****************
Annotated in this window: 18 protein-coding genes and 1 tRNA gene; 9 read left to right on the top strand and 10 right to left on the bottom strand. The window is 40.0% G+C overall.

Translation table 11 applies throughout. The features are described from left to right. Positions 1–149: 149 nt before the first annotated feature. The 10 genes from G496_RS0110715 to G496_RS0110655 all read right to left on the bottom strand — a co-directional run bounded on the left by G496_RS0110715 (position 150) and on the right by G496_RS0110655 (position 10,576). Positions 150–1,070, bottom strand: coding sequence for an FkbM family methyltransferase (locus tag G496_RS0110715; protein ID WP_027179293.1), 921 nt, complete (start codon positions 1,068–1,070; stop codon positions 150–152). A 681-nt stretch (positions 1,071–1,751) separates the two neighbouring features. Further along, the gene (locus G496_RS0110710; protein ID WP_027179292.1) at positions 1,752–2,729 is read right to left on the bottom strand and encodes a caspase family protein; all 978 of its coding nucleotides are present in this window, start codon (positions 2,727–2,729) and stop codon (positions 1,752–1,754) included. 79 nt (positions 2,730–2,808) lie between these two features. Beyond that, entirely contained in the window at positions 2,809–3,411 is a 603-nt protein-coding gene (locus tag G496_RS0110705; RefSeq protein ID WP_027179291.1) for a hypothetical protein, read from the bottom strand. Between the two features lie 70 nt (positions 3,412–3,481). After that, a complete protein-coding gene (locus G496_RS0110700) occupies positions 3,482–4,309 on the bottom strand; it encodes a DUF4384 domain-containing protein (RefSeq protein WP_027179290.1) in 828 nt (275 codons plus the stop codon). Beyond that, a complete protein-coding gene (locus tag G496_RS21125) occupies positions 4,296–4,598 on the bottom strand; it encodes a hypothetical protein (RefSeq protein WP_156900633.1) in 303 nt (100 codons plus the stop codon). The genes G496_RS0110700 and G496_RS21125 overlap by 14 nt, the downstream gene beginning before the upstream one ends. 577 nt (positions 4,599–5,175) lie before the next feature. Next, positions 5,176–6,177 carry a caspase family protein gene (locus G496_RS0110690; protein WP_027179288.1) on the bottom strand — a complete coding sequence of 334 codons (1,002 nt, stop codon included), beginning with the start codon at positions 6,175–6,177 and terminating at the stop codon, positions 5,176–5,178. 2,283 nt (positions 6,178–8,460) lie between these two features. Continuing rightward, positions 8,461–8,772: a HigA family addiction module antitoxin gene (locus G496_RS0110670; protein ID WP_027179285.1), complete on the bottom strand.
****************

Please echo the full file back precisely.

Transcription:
Annotated in this window: 18 protein-coding genes and 1 tRNA gene; 9 read left to right on the top strand and 10 right to left on the bottom strand. The window is 40.0% G+C overall.

Translation table 11 applies throughout. The features are described from left to right. Positions 1–149: 149 nt before the first annotated feature. The 10 genes from G496_RS0110715 to G496_RS0110655 all read right to left on the bottom strand — a co-directional run bounded on the left by G496_RS0110715 (position 150) and on the right by G496_RS0110655 (position 10,576). Positions 150–1,070, bottom strand: coding sequence for an FkbM family methyltransferase (locus tag G496_RS0110715; protein ID WP_027179293.1), 921 nt, complete (start codon positions 1,068–1,070; stop codon positions 150–152). A 681-nt stretch (positions 1,071–1,751) separates the two neighbouring features. Further along, the gene (locus G496_RS0110710; protein ID WP_027179292.1) at positions 1,752–2,729 is read right to left on the bottom strand and encodes a caspase family protein; all 978 of its coding nucleotides are present in this window, start codon (positions 2,727–2,729) and stop codon (positions 1,752–1,754) included. 79 nt (positions 2,730–2,808) lie between these two features. Beyond that, entirely contained in the window at positions 2,809–3,411 is a 603-nt protein-coding gene (locus tag G496_RS0110705; RefSeq protein ID WP_027179291.1) for a hypothetical protein, read from the bottom strand. Between the two features lie 70 nt (positions 3,412–3,481). After that, a complete protein-coding gene (locus G496_RS0110700) occupies positions 3,482–4,309 on the bottom strand; it encodes a DUF4384 domain-containing protein (RefSeq protein WP_027179290.1) in 828 nt (275 codons plus the stop codon). Beyond that, a complete protein-coding gene (locus tag G496_RS21125) occupies positions 4,296–4,598 on the bottom strand; it encodes a hypothetical protein (RefSeq protein WP_156900633.1) in 303 nt (100 codons plus the stop codon). The genes G496_RS0110700 and G496_RS21125 overlap by 14 nt, the downstream gene beginning before the upstream one ends. 577 nt (positions 4,599–5,175) lie before the next feature. Next, positions 5,176–6,177 carry a caspase family protein gene (locus G496_RS0110690; protein WP_027179288.1) on the bottom strand — a complete coding sequence of 334 codons (1,002 nt, stop codon included), beginning with the start codon at positions 6,175–6,177 and terminating at the stop codon, positions 5,176–5,178. 2,283 nt (positions 6,178–8,460) lie between these two features. Continuing rightward, positions 8,461–8,772: a HigA family addiction module antitoxin gene (locus G496_RS0110670; protein ID WP_027179285.1), complete on the bottom strand.